The driver-oriented interior is a right-on blend of plush and sporty. It’s a three-row, seven-passenger CUV with bolstered second-row buckets as comfy as the front pair, so a middle-row center passenger essentially perches on a padded kitchen chair between them. Those second-row seats tilt and slide forward with one touch for easy access to the (kids-only) two-abreast third row, and both back rows fold flat into the floor for 83.5 cu. ft. of cargo space.
The glovebox and console storage box are huge, and the latter has a split cover so the driver can get into it without disturbing a sleeping passenger. Besides the odd, overly chromed grille, the only design details we subjectively didn’t like were the shiny faux-wood interior trim and the outside mirrors, which seem to droop downward like a dog’s ears.
Features and safety
Because the third leg of Acura’s image stool is tech-heavy content, the standard content list is long, and three feature-laden packages are optional. A Technology Package upgrades the already premium audio to a truly awesome 410-watt, six-channel, ten-speaker ELS surround sound system with a six-disc CD/DVD-Audio changer, adds voice-recognition navigation with real-time traffic info and a rearview camera and even links the climate control to the GPS to automatically adjust temperature according to the position of the sun.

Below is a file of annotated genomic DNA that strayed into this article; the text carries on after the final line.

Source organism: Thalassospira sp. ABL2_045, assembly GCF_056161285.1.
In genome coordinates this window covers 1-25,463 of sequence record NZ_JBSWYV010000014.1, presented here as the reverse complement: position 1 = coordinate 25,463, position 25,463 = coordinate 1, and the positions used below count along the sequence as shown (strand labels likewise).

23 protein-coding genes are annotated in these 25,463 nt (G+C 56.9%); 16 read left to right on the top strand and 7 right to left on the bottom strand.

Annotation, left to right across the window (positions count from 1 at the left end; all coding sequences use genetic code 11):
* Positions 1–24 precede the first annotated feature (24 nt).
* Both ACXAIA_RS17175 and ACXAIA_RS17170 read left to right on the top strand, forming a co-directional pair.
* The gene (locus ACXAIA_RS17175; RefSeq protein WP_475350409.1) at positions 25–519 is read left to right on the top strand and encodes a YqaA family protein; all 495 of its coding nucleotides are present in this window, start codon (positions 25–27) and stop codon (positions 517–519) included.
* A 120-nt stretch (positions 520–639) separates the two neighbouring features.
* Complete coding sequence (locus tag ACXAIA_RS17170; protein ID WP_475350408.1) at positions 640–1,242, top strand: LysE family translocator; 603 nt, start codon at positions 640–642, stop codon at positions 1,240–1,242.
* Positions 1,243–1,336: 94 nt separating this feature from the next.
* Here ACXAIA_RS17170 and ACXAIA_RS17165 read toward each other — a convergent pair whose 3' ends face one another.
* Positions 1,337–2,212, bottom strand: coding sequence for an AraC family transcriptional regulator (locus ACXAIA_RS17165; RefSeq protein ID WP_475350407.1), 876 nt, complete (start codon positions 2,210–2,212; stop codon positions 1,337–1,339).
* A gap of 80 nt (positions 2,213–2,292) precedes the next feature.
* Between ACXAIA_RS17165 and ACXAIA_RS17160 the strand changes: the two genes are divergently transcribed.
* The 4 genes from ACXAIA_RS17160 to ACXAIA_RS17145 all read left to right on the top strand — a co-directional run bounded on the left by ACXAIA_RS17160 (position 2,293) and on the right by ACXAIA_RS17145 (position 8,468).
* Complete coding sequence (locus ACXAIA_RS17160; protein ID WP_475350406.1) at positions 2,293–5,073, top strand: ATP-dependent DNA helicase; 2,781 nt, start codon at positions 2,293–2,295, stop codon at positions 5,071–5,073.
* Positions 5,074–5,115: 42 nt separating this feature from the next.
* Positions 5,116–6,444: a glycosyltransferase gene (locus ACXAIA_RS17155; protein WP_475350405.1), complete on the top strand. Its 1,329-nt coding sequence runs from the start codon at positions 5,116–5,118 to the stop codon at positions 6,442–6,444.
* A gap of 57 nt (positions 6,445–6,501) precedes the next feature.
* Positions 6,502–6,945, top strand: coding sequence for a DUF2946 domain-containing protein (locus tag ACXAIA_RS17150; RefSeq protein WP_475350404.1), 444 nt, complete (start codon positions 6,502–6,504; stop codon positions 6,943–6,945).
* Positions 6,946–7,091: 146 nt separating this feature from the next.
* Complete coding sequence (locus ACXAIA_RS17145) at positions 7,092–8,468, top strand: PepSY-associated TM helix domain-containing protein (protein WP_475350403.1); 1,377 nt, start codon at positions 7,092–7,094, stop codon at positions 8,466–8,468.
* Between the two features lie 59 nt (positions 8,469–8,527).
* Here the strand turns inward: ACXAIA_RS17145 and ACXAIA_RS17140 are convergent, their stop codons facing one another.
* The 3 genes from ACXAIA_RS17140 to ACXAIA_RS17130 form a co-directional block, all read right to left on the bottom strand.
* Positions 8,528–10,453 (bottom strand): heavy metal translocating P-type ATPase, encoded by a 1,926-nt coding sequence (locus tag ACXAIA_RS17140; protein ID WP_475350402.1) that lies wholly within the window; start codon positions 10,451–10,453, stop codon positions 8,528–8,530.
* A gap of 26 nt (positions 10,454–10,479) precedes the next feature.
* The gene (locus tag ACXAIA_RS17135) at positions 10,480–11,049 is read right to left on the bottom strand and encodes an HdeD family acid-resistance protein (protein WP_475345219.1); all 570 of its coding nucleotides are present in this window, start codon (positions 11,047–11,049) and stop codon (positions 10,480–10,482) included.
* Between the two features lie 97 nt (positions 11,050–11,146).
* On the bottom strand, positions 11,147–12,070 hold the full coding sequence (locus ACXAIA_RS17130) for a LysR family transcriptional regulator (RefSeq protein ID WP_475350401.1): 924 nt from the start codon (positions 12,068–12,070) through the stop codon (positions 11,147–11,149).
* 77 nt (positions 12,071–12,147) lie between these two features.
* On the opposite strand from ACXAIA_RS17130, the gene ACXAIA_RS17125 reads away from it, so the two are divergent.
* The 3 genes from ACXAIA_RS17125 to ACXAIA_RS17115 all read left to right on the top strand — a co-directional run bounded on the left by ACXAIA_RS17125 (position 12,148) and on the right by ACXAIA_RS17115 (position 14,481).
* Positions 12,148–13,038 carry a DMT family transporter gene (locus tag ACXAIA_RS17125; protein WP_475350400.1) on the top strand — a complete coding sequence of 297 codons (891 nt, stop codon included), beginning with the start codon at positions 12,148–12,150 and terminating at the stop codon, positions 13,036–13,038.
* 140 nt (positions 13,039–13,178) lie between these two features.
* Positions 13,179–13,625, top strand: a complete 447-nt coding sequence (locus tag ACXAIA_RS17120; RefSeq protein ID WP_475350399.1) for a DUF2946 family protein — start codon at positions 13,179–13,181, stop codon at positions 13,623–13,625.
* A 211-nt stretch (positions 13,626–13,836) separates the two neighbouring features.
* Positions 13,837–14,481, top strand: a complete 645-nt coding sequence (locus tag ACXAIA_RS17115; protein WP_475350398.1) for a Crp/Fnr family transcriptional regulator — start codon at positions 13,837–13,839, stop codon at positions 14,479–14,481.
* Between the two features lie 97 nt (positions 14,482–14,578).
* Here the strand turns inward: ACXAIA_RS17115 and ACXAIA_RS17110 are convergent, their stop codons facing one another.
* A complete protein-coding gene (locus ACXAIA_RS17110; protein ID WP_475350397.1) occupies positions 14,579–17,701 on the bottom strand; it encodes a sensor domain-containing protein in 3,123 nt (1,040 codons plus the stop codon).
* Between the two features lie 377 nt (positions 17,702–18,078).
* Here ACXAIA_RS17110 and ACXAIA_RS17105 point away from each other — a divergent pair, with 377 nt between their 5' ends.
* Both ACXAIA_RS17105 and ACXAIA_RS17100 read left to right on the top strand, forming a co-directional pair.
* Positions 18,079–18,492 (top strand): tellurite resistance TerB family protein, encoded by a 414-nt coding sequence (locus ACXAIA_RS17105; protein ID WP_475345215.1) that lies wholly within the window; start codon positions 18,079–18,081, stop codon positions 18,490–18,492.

A Sport Package includes all of that plus the active dampers, auto-leveling xenon HID headlamps, premium full-grain leather seating, textured metallic interior accents and an exclusive alloy wheel design. An Entertainment Package piles on a remote power-operated tailgate, heated outboard second-row seats, a 110-volt AC power outlet and a rear-seat DVD system with a flip-down nine-inch screen, three audio jacks and a pair of Dolby Digital Surround Sound wireless headphones.
On the safety front, this new MDX boasts Acura’s Advanced Compatibility Engineering (ACE) body structure designed to evenly distribute crash forces and has a special frame member below its front bumper to engage the front bumper of a smaller vehicle and better protect its occupants in a frontal crash. The six-airbag interior provides dual-stage, dual threshold front bags, driver and passenger side bags, and full-length side curtain bags.
If you identify with Acura’s Stylish Moms or Executive Driver Dads, perhaps a luxurious, sporty, technology loaded CUV with surprising dynamics and stealth utility is what you need.
2007 Acura MDX
Transmission: Five-speed automatic, all-wheel drive
Length x width x
height: 190.7 x 73.6 x 68.2
Wheelbase: 108.3 in
Curb weight: 4541 lb
Fuel economy (EPA city/hwy): 17/22 mpg
Major standard features: HID low-beam, halogen high-beam headlamps; Tri-Zone automatic climate control with humidity control and air filtration; keyless remote; cruise control; power tilt/telescope steering wheel; power windows, locks, and mirrors; leather seating; power heated front seats (10-way driver’s, 8-way passenger’s); Multi-Information Display; Bluetooth wireless telephone interface; 253-watt, eight-speaker premium audio with six-disc in-dash CD, MP3, WMA changer, XM Satellite Radio, and aux input jack
Safety features: Anti-lock brakes with EBD and Brake Assist; stability control; dual front, side, and curtain airbags; front active head restraints
Warranty: Four years/50,000 miles
The Car Connection Consumer Review
2007 MDX Tech/ Entertainment Package